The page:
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These five island groups are trying to kickstart the use of Gaelic in their communities

The island projects will promote the use of Gaelic.
The island projects will promote the use of Gaelic.

Five community groups have been hand-picked to help promote Gaelic in some of Scotland’s island communities.

Community Land Scotland, with funding from Bord na Gaidhlig, has made the first round of awards from a new Gaelic Communities Fund pilot scheme.

The awards will encourage the use of Gaelic in their areas.

The five groups will have share a total of £49,500.

They will deliver a range of events and activities, many of them inter-generational, across Scotland’s islands including:

  • creative classes
  • a new festival
  • delivery of food boxes to the vulnerable
  • conversations, meetings, walks and a new Gaelic ranger service in the great outdoors

The successful community groups are:

  • Bragar and Arnol Community Trust at Grinneabhat 2122 on the west of Lewis
  • North Harris Trust
  • Portree and Braes Community Trust on Skye
  • Horshader Community Development on the west coast of Lewis
  • Tiree Community Development Trust

What will the projects do?

Bragar and Arnol Community Trust has an ambitious programme to develop creative classes, deliver weekly food boxes to the vulnerable and create a new festival with events at Grinneabhat2122 with Gaelic speaking at the core of all activities.

North Harris Trust will develop a Gaelic medium ranger service with a focus on outdoor events for young people.

The north Harris hills from west Loch Tarbert.

There will be with walking and environmental engagement activities for visitors too, which raise awareness of the local environment including an awareness that the language is living and breathing, being used in the daily lives of local people.

Portree and Braes Community Trust will run 2 – 3 events per week particularly targeted at children such as sporting events, classroom activities and youth clubs.

They will encourage use of spoken Gaelic in shops pubs and restaurants.

Horshader Community Development is organising community health and wellbeing events.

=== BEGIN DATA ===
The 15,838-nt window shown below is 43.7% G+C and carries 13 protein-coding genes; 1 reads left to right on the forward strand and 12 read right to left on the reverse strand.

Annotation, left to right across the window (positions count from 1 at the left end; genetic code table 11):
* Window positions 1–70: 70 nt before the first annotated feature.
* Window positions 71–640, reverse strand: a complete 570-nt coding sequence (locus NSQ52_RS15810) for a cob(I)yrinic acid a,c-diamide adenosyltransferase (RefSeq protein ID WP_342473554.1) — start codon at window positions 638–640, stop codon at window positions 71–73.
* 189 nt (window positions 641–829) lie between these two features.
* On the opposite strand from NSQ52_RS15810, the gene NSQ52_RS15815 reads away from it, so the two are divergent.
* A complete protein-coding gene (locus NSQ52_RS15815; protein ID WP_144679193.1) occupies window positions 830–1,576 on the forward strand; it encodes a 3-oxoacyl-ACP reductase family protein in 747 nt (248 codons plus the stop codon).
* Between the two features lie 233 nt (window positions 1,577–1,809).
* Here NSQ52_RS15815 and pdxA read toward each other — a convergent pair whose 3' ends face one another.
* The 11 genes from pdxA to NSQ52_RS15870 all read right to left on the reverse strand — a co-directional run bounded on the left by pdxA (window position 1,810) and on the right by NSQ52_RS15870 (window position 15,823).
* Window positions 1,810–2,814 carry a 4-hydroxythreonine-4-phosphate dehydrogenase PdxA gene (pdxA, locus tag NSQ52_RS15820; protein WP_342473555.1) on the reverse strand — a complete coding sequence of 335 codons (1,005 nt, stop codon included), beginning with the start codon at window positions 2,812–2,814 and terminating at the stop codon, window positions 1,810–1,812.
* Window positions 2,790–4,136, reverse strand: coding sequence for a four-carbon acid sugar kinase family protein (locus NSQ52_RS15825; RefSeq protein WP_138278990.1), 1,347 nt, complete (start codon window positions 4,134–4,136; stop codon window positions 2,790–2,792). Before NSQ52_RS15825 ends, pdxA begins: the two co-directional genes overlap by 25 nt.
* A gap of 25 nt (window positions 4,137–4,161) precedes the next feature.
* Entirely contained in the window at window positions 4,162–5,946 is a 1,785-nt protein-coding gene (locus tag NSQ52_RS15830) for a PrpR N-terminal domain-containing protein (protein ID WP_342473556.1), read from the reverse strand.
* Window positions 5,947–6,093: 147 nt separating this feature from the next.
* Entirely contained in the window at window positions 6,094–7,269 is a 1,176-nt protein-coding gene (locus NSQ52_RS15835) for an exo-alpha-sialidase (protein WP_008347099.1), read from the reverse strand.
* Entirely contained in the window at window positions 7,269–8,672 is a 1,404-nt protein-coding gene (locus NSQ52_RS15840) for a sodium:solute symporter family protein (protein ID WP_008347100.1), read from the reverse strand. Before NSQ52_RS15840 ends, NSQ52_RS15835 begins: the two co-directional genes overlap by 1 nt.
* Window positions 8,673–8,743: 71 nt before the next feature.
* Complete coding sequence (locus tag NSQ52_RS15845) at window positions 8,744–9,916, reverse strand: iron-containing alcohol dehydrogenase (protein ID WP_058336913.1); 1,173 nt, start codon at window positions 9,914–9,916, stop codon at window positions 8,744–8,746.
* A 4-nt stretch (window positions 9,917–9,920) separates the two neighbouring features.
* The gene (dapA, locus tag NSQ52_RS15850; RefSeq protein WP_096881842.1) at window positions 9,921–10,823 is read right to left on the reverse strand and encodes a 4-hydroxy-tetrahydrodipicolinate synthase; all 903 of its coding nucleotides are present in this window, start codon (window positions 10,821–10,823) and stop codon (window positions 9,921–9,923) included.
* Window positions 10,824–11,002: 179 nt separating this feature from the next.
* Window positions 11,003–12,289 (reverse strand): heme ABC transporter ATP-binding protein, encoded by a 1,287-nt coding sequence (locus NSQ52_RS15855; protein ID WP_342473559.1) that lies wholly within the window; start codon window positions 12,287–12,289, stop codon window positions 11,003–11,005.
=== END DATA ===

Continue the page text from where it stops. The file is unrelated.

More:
There will be ceilidhs and a photography exhibition where a positive image of the Gaelic language will be promoted.

Tiree Community Development Trust will run a series of new events including a pop-up lunch café which will offer their community engaging events to showcase Gaelic and to encourage people to use Gaelic with different people.

‘Community trusts deliver invaluable work’

The pilot fund was set up by Community Land Scotland, in collaboration with Bòrd na Gàidhlig, the principal body in Scotland responsible for promoting Gaelic development.

Chrissie Gillies, Gaelic development officer at Community Land Scotland, said: “The successful applicants are all democratically-run community trusts, with the skills, knowledge and experience to support the use of Gaelic in unique and innovative ways.

“The projects look at a variety of opportunities, including wellbeing and outdoor events, conversation groups, singing, and lots more.”

The story box at Grinneabhat 2122 on the west of Lewis.

Community Land Scotland will shortly launch the second round of funding open to community land trusts and community heritage trusts in the Inner and Outer Hebrides who have ideas that would support the use of Gaelic in their areas.

Shona MacLennan, Ceannard, Bòrd na Gàidhlig, said: “Community trusts in the islands deliver invaluable work and the fund aims to ensure that Gaelic is used to increase Gaelic in their activities.

“The projects which have been funded will all contribute to the National Gaelic Language Plan aim that Gaelic is used more often, by more people and in more situations.”

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